Books and manuscripts in the Library's Hebraic Section bear witness to the role of Kabbalah, Jewish mysticism, in Jewish religious and cultural history. Consider an intriguing set of the first edition of Kabbalah's foremost classic, the Zohar, Mantua, 1558-60. Of this work, Hayim. Joseph David Azulai remarked, "Reading the Zohar is good for the soul, even if wrong and full of mistakes." Volume I of the Library's set belonged at one time to Abraham Joseph Graziano (d. 1684), rabbi of Modena, a halakic scholar criticized for his leniency, a popular poet, and a noted bibliophile. Graziano signed himself "Ish Ger" (stranger), the signature found on the title page. Of far greater importance are the many marginal notations in his hand throughout the volume. Graziano wrote a known commentary on the Shulhan Aruch; his comments on the Zohar now await scholarly attention. Volume 2, cut smaller in size, is printed on the blue paper often found in nineteenth-century books printed in Russia; to find it in a sixteenth-century book printed in Italy is very rare. Volume 3 has very wide unmarked margins which await the notations for which they were intended.
Kabbalistic symbols and illustrations await further study and interpretation of a visiting scholar. Two works rich in both are Shefa Tal, Hanau, 1612, by the "renowned skilled physician" of Prague, Shabbetai Sheftel Horowitz (c. 1561-1619). The Library's copy is in pristine condition, quite unusual for this much admired first edition of a popular Kabbalistic work. The Library's first edition, Amsterdam, 1701, of the oft-reprinted Sefer Raziel -- attributed by tradition to Adam! -- is filled with marginal annotations of an as yet unidentified commentator.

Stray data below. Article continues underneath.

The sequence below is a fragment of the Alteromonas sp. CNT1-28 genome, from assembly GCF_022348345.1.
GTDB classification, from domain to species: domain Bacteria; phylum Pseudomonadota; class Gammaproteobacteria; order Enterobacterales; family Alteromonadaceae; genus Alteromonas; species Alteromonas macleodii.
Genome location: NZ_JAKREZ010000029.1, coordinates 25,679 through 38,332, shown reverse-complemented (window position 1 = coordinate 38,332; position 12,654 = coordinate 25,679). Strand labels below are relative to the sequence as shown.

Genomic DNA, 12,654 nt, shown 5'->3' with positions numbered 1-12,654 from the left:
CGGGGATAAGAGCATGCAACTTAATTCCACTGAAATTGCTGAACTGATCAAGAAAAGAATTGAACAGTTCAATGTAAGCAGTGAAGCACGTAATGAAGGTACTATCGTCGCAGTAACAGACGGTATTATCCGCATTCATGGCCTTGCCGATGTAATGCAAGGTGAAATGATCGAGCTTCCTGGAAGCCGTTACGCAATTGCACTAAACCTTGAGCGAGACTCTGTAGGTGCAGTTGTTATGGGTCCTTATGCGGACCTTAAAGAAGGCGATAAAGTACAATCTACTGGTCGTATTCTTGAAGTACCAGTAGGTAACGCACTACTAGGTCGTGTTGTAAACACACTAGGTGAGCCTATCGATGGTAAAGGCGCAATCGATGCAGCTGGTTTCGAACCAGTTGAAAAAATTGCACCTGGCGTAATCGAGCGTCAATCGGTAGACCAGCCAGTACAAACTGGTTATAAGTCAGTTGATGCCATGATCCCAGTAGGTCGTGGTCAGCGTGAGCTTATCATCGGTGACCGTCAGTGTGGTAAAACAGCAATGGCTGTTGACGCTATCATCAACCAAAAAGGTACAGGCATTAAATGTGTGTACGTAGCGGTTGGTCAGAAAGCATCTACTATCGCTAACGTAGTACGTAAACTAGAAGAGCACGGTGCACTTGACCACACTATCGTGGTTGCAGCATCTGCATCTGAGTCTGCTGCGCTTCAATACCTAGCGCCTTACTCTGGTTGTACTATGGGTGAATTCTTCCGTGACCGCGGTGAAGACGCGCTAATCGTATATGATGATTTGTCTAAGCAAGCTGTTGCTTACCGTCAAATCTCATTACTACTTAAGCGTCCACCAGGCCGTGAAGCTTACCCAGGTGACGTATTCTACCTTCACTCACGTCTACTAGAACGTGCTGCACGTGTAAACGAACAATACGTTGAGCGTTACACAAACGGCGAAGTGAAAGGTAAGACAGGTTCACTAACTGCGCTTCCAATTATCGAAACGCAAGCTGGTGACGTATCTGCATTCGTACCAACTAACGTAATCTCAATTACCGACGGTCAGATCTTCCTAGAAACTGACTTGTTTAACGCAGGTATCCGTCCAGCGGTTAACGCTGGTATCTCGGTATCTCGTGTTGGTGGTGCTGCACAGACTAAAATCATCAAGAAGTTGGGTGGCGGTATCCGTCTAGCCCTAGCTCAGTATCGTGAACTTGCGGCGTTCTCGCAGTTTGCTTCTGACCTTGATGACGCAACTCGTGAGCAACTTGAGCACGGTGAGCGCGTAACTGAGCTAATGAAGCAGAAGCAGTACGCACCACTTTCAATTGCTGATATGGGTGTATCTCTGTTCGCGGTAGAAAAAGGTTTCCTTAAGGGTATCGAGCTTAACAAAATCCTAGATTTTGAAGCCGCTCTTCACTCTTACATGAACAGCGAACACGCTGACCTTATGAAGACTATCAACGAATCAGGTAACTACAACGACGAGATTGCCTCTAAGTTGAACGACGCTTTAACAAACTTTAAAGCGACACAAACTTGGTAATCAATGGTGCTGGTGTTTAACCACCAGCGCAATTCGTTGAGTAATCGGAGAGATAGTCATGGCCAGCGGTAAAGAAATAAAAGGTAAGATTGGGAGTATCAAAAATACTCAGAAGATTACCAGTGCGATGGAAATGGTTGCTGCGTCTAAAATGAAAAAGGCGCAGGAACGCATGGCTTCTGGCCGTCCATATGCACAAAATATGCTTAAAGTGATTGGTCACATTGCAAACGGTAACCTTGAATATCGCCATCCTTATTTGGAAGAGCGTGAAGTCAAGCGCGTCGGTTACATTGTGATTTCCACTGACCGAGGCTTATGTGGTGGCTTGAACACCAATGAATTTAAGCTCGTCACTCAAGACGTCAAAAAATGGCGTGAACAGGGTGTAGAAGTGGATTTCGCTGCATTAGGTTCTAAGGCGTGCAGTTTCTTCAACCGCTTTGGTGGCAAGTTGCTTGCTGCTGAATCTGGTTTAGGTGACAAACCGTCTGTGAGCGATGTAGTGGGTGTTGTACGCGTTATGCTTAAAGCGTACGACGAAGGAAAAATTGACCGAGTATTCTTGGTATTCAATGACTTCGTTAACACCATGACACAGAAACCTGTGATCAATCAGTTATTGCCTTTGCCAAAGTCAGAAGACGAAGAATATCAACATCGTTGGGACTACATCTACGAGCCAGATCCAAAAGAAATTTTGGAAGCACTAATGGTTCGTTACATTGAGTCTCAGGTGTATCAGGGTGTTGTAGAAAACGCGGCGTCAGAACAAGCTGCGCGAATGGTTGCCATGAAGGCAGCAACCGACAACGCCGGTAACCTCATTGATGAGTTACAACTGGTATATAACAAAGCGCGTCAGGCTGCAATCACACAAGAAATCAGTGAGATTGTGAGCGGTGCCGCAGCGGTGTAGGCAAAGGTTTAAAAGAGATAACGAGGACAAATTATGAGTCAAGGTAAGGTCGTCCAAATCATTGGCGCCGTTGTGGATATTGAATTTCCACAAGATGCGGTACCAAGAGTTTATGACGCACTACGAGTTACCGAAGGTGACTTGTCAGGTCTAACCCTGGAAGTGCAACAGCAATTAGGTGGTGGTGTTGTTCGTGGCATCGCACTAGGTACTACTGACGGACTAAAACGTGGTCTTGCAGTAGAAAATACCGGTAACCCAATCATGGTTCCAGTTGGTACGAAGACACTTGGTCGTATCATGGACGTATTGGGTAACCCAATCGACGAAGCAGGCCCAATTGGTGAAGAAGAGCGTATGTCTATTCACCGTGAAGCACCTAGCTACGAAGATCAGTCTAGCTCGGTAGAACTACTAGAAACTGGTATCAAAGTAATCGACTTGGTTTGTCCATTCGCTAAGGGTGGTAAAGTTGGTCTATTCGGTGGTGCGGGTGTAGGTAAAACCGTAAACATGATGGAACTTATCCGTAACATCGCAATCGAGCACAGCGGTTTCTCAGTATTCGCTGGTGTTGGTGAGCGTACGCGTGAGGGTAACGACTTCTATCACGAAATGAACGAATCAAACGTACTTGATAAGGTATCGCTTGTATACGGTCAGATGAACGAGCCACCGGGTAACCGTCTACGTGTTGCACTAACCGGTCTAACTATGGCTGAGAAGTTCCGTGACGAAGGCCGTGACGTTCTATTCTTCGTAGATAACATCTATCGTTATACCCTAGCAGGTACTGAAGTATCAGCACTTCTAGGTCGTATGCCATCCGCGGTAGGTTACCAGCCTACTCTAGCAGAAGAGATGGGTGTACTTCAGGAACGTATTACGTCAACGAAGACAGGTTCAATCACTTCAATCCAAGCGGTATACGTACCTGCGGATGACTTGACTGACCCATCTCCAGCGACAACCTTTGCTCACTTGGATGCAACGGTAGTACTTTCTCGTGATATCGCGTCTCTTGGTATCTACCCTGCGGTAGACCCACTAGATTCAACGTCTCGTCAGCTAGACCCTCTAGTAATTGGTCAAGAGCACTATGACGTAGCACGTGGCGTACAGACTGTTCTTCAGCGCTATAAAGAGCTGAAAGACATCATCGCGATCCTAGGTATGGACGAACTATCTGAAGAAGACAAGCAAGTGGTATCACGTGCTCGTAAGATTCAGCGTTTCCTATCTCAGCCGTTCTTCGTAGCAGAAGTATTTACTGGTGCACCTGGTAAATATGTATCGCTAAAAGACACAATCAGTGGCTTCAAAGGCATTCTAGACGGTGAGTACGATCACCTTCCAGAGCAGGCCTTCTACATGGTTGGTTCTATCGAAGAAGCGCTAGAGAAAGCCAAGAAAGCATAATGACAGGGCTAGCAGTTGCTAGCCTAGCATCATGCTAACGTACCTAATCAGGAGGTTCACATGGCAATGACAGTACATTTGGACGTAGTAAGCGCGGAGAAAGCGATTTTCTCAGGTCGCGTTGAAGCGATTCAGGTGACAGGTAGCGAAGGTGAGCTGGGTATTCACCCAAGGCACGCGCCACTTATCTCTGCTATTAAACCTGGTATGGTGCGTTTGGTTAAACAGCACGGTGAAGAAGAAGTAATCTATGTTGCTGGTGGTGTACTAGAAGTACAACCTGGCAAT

A one-hundred-page manuscript written in Vilna, 1817-18, is the commentary of Reb Elijah, the Gaon of Vilna, on a section of the Zohar, Sifra di-Zeni'uta (Book of Concealment). It antedates the first printing of this commentary in Vilna, 1820. Of interest to students of Kabbalah or of the Gaon of Vilna are paste-in insertions in the manuscript copy. For the bibliophile interested in provenance, the manuscript's first owner is known, Jacob ben Arye Katz, and those drawn to the unusual will note the presence in a manuscript copy of a censor's seal, that of Moshko Zeligovitch, 1837.
Sources: Abraham J. Karp, From the Ends of the Earth: Judaic Treasures of the Library of Congress, (DC: Library of Congress, 1991).